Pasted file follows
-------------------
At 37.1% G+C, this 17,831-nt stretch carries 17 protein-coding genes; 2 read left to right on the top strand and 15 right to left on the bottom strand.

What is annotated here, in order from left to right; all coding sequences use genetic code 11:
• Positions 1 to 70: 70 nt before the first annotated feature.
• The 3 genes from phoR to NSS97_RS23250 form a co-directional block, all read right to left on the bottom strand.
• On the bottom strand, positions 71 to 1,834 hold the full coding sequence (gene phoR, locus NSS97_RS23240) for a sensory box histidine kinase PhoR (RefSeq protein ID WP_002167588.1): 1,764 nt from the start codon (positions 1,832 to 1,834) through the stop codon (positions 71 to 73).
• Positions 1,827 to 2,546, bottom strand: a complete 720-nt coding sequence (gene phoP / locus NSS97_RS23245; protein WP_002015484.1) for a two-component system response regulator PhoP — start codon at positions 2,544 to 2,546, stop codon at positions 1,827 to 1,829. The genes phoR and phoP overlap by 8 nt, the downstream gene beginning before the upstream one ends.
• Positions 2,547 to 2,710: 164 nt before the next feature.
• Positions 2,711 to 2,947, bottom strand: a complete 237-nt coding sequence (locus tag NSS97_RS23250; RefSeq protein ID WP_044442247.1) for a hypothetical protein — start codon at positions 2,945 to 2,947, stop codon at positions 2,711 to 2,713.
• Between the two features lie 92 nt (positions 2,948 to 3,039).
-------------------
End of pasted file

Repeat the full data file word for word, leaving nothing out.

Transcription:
At 37.1% G+C, this 17,831-nt stretch carries 17 protein-coding genes; 2 read left to right on the top strand and 15 right to left on the bottom strand.

What is annotated here, in order from left to right; all coding sequences use genetic code 11:
• Positions 1 to 70: 70 nt before the first annotated feature.
• The 3 genes from phoR to NSS97_RS23250 form a co-directional block, all read right to left on the bottom strand.
• On the bottom strand, positions 71 to 1,834 hold the full coding sequence (gene phoR, locus NSS97_RS23240) for a sensory box histidine kinase PhoR (RefSeq protein ID WP_002167588.1): 1,764 nt from the start codon (positions 1,832 to 1,834) through the stop codon (positions 71 to 73).
• Positions 1,827 to 2,546, bottom strand: a complete 720-nt coding sequence (gene phoP / locus NSS97_RS23245; protein WP_002015484.1) for a two-component system response regulator PhoP — start codon at positions 2,544 to 2,546, stop codon at positions 1,827 to 1,829. The genes phoR and phoP overlap by 8 nt, the downstream gene beginning before the upstream one ends.
• Positions 2,547 to 2,710: 164 nt before the next feature.
• Positions 2,711 to 2,947, bottom strand: a complete 237-nt coding sequence (locus tag NSS97_RS23250; RefSeq protein ID WP_044442247.1) for a hypothetical protein — start codon at positions 2,945 to 2,947, stop codon at positions 2,711 to 2,713.
• Between the two features lie 92 nt (positions 2,948 to 3,039).